On the international platform, there are certain countries which have implemented parental leave policies and laws into their legislative framework. According to the Women Business and the Law report, in 2015 the United Kingdom reformed its leave policies so that 37 weeks of paid maternity was taken as shared, paid paternal leave. In Norway, 70 days of the total postnatal parental leave period are reserved for each parent. Whereas in Portugal, parents who share the initial 120 days of parental leave will also receive an additional, 30 days. Notably, the examples provided are from middle to higher economies with the financial and economic resources to offer such provisions in their laws. But these examples are still essential illustrations of the international regulatory environment regarding parental leave schemes.
On the continent, South Africa is commendably the first country in Sub-Saharan Africa to promulgate parental leave benefits to both parents (including to surrogates and adoptive parents) so there is no data to compare whether 10 days is sufficient.
Nevertheless, there are still examples in South Africa where the right to parental leave was required at local level. In the case of MIA v State Information Technology Agency (Agency), an employee of the Agency, who was also in a civil union, entered into a surrogacy agreement with a surrogate mother. The spouses agreed that the employee would undertake the responsibilities associated with being the birth mother. In anticipation of the birth of their child, the employee applied for paid maternity leave for four months, but the Agency refused to grant the leave since the employee was not the biological mother. The matter was referred to the CCMA where the employer argued that the Agency’s policies and the BCEA only covered female employees and did not encompass surrogate parents. Evidentially, the Labour court ruled in favour of the employee as “there is no reason why an employee in the position of the applicant should not be entitled to ‘maternity leave’ and equally no reason why such maternity leave should not be for the same duration as the maternity leave to which a natural mother is entitled“.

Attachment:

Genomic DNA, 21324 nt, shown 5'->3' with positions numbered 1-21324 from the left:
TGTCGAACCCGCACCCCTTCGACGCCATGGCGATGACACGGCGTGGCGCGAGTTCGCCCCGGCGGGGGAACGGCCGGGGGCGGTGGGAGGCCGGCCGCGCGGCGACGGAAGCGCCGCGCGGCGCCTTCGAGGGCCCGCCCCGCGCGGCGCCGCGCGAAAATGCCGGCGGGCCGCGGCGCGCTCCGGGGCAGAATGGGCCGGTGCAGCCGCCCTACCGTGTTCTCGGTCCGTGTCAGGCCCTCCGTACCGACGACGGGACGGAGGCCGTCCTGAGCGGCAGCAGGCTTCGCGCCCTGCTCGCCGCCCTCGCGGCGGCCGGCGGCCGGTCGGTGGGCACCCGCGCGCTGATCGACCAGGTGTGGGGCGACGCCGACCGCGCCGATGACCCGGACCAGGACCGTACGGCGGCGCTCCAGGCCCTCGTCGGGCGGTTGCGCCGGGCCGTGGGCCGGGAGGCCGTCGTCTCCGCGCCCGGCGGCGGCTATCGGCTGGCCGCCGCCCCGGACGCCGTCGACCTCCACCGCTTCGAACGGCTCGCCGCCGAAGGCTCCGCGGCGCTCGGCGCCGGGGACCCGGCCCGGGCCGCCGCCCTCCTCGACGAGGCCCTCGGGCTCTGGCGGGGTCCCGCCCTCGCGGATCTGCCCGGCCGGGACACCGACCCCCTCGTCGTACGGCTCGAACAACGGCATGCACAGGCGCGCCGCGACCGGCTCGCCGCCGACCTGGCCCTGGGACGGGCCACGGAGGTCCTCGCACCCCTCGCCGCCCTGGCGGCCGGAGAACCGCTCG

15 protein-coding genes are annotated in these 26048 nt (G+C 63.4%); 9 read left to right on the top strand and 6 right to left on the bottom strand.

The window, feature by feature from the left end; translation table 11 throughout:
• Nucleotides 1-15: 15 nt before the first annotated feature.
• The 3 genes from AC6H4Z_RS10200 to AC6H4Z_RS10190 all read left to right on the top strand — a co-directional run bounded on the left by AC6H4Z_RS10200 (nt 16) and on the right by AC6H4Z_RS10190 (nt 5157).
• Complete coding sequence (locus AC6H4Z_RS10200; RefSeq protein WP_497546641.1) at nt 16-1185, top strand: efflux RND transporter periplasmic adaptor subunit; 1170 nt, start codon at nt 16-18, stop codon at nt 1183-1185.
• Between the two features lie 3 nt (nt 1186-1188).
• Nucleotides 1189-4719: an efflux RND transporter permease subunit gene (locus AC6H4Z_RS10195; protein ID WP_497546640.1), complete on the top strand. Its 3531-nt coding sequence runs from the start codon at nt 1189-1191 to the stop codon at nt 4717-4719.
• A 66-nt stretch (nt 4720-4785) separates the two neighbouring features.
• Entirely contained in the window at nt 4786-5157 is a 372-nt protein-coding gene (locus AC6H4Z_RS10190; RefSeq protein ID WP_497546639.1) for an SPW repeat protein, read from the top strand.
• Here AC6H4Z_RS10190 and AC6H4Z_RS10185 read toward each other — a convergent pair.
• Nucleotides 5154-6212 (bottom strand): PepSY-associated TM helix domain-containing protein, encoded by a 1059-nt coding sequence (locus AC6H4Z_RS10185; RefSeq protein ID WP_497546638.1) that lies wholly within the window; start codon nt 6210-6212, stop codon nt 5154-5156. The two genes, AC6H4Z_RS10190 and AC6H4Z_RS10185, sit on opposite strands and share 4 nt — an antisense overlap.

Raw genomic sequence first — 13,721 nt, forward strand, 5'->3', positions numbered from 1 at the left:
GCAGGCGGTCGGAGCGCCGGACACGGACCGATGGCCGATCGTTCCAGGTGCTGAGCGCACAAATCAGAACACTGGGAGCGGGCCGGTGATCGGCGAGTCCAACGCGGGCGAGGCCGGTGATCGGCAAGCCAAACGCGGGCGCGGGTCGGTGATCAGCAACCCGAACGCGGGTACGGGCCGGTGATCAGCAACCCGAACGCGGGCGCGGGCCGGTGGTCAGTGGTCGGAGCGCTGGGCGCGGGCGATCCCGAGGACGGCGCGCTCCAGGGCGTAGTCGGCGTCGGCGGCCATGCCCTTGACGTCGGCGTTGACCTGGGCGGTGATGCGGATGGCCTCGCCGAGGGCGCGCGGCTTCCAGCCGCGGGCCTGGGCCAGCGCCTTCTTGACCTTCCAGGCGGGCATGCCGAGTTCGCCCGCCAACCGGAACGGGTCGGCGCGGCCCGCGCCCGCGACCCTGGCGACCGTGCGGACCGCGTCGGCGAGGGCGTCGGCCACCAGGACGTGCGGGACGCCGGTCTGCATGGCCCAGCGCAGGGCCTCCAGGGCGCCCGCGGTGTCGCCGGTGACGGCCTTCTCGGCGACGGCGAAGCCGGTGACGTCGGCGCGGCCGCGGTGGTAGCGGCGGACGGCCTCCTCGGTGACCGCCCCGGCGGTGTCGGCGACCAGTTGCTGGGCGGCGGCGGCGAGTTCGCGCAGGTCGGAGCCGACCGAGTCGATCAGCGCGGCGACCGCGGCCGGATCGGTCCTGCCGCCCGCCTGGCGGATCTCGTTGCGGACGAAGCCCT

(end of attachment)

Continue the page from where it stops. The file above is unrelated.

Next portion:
This predicament would not have occurred if the BCEA encompassed a provision on parental leave, adoptive parents and commissioning parent/s in a surrogacy agreement. The case also highlights that 10 days may not be enough for the respective parties especially since women rightfully receive 4 months to assume the same tasks.
The new amendments to the BCEA are noble. Over time, hopefully 10 days can be extended to a greater number but only when coupled with the requisite externalities and considerations. In the meantime, companies can do more by offering flexible working hours, reduced hours, options to work remotely, to name but few. This will encourage a progressive, forward-thinking and health work-life balance to alleviate at least some of the pressures burgeoned by parenthood for both current and prospective working mothers and fathers. DM